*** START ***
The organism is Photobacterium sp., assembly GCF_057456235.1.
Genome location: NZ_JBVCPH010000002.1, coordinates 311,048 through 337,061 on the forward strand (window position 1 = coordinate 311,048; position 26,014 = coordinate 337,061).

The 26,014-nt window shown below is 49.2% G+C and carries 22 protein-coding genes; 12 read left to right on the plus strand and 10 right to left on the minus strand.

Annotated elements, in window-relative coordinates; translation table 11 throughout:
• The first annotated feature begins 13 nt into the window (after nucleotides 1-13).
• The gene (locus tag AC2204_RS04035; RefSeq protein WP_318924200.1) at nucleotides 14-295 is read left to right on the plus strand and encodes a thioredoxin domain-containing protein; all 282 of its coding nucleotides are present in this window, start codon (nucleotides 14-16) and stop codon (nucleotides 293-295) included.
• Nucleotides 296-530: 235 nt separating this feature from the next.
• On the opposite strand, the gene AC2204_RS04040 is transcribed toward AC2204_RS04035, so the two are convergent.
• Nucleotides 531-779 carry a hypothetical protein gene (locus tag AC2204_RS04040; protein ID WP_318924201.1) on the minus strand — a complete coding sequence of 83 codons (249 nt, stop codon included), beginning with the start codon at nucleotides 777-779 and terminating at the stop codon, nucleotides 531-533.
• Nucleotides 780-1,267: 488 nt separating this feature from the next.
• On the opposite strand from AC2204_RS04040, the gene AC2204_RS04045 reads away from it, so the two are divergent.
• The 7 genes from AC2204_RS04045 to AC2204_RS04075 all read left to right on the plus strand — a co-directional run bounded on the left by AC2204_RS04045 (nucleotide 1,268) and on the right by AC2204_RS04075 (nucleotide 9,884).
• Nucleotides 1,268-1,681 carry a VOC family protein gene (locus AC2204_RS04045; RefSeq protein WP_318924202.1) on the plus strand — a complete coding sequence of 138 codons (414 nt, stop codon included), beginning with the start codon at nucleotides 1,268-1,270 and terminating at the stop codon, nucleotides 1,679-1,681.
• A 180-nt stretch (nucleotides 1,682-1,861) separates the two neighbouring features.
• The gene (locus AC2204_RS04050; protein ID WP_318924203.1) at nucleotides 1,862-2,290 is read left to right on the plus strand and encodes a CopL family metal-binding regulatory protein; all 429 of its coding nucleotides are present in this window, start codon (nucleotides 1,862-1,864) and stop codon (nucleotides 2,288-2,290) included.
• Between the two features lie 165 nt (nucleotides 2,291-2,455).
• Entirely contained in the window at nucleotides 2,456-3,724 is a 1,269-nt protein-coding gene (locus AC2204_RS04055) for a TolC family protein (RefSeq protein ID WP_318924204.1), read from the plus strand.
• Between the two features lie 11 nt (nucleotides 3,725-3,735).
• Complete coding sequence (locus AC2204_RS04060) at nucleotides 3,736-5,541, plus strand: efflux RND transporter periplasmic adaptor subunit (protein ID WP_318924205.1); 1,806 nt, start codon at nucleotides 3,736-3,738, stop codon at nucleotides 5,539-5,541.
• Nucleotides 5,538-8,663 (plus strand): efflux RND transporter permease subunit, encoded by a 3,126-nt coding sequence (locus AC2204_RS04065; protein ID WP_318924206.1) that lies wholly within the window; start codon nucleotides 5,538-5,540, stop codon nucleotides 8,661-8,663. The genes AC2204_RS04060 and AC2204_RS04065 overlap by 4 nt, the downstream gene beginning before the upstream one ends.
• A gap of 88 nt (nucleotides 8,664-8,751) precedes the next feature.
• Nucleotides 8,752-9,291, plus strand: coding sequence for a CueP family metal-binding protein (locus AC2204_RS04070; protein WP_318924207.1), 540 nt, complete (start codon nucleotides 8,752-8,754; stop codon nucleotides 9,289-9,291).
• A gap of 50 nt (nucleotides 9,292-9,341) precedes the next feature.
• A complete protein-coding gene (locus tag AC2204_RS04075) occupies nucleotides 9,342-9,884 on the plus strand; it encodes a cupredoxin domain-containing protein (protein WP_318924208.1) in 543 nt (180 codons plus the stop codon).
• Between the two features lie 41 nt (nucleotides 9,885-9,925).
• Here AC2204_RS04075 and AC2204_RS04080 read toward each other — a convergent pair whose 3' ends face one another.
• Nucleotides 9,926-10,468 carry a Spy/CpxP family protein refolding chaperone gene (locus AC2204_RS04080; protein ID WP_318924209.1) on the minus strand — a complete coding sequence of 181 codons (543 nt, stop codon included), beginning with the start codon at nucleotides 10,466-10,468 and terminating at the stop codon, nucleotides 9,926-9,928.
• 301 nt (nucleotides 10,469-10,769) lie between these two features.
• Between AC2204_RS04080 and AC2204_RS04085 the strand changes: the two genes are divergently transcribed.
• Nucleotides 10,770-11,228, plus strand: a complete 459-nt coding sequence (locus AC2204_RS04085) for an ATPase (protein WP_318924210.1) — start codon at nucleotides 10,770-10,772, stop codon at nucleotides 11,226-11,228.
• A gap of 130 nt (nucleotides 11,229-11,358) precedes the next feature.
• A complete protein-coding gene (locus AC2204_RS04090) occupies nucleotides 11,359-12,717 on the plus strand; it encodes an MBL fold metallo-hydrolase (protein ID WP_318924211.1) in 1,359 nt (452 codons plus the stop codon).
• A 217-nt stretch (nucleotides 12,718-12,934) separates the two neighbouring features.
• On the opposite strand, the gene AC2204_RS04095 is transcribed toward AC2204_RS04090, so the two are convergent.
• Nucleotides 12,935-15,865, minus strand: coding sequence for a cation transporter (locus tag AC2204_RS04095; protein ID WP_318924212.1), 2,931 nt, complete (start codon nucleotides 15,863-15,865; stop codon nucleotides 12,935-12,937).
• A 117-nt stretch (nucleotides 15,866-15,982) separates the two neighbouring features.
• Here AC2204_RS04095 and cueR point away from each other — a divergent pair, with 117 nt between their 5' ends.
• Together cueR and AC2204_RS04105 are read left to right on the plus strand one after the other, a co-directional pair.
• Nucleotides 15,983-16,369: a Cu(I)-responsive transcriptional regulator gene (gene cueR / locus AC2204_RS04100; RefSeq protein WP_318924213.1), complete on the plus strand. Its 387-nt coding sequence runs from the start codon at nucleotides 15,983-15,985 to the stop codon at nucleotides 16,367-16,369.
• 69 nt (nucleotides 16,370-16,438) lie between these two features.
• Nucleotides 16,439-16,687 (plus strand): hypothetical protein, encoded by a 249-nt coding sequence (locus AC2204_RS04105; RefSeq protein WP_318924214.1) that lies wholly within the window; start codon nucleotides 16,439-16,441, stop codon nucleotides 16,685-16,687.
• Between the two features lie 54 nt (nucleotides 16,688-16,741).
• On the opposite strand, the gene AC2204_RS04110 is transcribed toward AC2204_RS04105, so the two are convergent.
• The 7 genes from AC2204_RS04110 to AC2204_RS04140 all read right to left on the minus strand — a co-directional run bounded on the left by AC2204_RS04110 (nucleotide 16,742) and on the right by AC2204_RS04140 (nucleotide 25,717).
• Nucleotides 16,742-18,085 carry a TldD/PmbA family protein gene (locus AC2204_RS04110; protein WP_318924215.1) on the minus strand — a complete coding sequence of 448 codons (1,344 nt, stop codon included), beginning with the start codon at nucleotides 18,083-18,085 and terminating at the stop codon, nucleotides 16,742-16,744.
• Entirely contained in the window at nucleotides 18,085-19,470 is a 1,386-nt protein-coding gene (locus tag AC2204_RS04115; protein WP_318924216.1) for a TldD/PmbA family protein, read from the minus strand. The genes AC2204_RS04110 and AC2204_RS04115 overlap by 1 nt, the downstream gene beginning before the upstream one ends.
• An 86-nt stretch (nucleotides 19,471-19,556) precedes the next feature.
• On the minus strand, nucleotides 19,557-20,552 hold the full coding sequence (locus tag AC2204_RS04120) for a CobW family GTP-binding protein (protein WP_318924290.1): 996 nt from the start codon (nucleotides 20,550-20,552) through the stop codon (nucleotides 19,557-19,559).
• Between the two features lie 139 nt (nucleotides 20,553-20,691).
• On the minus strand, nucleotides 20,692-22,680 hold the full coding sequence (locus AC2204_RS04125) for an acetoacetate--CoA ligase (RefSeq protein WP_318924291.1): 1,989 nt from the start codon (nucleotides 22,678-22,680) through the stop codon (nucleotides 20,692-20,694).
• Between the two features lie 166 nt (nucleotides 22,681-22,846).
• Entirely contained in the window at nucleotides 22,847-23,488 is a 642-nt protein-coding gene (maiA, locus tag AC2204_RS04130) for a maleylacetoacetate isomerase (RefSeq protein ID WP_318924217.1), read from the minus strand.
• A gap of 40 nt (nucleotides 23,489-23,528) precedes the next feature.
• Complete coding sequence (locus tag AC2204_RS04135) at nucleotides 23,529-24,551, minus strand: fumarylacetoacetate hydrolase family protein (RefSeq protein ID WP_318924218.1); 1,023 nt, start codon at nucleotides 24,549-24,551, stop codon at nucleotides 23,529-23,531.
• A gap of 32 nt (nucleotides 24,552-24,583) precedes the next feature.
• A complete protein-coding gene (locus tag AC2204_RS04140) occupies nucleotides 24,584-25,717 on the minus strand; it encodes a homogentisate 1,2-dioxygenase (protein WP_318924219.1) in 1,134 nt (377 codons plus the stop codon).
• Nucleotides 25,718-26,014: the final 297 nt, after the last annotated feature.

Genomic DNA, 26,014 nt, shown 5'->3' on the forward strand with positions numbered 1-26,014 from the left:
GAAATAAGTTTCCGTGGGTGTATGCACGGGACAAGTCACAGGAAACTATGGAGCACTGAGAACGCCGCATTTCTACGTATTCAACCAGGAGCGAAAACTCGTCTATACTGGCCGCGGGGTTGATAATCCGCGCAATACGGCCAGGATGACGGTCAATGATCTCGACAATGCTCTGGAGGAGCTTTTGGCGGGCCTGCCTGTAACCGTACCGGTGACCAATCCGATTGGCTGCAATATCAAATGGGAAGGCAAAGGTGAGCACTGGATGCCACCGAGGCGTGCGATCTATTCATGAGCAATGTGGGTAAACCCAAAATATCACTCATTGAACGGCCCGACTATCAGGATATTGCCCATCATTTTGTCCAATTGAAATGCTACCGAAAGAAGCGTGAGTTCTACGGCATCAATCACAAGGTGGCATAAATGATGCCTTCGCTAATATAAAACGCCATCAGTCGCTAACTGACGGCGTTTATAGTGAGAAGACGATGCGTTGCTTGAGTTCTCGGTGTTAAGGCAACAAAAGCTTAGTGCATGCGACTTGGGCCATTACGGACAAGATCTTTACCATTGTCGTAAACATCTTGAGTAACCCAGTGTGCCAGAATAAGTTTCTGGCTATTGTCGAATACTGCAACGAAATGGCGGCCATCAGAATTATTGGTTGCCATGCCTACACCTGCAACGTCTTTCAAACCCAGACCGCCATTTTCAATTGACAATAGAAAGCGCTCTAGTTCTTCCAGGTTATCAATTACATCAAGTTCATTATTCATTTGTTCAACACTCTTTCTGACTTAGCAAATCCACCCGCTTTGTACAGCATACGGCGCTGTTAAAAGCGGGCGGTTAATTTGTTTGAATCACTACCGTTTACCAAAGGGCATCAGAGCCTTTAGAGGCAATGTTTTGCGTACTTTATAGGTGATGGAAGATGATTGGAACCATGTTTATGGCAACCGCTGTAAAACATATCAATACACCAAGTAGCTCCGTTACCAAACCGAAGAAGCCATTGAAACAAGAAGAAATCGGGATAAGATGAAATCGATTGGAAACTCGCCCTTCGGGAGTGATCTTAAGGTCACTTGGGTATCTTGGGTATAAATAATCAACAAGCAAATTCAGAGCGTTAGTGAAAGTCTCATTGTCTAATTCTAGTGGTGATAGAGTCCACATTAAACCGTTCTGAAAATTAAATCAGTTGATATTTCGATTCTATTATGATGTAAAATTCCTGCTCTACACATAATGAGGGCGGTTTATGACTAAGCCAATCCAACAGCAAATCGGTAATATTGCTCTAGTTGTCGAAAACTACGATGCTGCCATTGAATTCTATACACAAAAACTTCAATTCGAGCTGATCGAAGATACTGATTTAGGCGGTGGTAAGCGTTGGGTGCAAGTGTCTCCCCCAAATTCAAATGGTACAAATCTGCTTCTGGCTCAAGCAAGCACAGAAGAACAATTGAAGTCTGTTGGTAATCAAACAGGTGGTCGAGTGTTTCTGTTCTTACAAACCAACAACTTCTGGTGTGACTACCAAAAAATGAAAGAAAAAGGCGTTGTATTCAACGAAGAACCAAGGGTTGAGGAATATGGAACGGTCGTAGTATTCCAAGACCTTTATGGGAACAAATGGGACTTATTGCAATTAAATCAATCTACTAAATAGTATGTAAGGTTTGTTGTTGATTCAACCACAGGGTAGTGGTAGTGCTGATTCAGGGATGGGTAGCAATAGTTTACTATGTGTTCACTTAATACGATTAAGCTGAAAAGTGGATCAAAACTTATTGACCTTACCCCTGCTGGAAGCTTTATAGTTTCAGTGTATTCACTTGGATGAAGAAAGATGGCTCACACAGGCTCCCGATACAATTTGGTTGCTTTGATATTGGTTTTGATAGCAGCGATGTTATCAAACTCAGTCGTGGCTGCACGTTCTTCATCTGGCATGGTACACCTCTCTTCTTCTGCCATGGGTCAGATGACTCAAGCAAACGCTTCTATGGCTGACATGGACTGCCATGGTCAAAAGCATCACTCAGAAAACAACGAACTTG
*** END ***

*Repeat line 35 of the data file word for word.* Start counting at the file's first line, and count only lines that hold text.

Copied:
• Nucleotides 12,935-15,865, minus strand: coding sequence for a cation transporter (locus tag AC2204_RS04095; protein ID WP_318924212.1), 2,931 nt, complete (start codon nucleotides 15,863-15,865; stop codon nucleotides 12,935-12,937).